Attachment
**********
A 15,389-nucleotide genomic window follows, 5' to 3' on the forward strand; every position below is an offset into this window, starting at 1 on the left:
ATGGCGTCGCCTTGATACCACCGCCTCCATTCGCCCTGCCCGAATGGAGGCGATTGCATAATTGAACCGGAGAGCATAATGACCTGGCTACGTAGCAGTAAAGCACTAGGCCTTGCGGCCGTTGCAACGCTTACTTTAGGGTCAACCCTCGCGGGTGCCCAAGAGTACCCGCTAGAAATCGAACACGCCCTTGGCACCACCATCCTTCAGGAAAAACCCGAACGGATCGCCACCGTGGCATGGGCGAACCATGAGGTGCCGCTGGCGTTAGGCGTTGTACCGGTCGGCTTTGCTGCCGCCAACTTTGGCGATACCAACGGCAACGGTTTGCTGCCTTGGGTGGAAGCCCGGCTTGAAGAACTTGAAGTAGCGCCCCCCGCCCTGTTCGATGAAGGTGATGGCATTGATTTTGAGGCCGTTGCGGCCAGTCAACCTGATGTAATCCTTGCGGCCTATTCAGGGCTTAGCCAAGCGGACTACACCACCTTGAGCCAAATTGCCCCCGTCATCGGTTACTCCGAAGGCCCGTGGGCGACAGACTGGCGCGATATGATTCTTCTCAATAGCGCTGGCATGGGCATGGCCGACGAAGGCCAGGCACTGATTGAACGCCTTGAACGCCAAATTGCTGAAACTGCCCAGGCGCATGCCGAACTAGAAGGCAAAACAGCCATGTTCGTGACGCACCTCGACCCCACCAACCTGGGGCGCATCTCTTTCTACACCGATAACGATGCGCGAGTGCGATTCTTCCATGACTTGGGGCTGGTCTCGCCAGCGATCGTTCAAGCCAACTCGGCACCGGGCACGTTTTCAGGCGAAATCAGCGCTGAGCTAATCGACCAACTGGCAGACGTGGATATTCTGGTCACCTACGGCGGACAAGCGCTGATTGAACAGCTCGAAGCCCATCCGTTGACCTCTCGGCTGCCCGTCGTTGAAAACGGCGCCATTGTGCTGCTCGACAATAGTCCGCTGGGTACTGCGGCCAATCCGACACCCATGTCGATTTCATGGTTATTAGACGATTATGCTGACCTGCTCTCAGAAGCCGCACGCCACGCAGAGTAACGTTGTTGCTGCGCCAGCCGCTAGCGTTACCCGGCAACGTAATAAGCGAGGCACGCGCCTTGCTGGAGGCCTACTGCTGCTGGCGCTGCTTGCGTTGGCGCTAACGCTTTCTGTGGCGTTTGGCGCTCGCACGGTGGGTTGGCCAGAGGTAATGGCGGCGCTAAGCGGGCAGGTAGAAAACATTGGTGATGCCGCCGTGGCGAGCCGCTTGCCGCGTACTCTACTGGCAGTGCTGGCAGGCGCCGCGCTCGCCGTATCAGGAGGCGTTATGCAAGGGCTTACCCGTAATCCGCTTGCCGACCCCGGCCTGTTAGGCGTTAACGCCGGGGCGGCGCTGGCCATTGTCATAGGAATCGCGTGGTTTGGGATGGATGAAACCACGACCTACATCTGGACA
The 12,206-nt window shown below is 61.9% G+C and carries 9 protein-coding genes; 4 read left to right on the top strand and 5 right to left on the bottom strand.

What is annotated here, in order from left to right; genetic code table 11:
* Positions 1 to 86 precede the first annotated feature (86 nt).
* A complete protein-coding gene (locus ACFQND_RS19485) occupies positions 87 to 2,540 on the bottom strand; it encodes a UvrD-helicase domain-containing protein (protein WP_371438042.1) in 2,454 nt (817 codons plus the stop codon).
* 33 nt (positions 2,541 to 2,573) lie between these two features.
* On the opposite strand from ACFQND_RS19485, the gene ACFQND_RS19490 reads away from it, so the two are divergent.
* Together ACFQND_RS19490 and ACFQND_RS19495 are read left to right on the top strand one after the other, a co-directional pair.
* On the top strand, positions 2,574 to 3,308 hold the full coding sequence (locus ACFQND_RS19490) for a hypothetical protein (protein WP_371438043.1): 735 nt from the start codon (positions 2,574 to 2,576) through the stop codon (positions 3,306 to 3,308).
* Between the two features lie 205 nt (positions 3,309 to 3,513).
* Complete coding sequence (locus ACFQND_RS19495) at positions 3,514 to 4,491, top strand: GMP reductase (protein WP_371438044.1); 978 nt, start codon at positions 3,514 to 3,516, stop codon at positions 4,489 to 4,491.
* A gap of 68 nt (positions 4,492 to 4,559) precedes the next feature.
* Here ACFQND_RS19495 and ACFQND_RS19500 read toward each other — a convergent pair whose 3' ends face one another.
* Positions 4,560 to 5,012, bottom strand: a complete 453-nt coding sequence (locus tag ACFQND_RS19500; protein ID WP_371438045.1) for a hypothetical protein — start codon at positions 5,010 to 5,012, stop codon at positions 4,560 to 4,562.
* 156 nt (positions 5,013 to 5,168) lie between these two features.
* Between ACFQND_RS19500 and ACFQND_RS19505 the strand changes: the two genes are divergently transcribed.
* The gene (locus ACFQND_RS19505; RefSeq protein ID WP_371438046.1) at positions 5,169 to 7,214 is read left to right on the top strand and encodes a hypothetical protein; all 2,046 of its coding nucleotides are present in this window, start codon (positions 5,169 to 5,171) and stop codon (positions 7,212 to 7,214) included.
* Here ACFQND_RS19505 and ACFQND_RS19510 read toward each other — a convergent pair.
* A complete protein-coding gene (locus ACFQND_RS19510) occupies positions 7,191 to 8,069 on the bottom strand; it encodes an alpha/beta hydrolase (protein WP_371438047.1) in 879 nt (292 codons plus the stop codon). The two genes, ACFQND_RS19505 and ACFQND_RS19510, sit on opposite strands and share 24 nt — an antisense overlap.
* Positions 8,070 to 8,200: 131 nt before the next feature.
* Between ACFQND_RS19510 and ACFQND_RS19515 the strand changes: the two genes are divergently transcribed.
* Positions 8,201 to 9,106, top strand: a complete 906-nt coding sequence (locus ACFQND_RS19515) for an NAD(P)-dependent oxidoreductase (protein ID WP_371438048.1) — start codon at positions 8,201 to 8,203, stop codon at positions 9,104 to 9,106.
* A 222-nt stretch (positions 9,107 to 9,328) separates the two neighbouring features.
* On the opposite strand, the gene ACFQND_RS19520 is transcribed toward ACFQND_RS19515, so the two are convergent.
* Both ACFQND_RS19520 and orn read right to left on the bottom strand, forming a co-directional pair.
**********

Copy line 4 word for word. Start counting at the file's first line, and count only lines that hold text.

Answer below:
What is annotated here, in order from left to right; genetic code table 11: